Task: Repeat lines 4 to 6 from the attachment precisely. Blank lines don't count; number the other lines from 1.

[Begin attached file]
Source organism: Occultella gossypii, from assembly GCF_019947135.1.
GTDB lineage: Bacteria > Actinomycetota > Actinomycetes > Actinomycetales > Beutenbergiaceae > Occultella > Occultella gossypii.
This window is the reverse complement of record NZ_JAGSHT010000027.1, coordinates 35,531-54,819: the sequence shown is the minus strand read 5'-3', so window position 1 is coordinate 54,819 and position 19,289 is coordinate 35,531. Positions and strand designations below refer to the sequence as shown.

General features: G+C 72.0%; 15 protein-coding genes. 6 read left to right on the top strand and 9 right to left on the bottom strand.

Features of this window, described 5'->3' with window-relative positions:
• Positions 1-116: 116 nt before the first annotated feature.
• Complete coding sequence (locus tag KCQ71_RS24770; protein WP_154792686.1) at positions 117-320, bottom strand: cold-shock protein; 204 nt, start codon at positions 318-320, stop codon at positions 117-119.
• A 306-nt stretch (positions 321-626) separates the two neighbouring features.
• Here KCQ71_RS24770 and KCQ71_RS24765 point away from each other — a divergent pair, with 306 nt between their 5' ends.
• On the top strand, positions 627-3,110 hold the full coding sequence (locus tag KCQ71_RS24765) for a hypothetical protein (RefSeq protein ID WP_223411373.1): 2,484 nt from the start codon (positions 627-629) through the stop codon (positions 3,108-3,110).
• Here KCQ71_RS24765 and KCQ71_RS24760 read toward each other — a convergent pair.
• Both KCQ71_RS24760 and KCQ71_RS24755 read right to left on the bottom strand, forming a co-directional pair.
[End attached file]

General features: G+C 72.0%; 15 protein-coding genes. 6 read left to right on the top strand and 9 right to left on the bottom strand.

Features of this window, described 5'->3' with window-relative positions:
• Positions 1-116: 116 nt before the first annotated feature.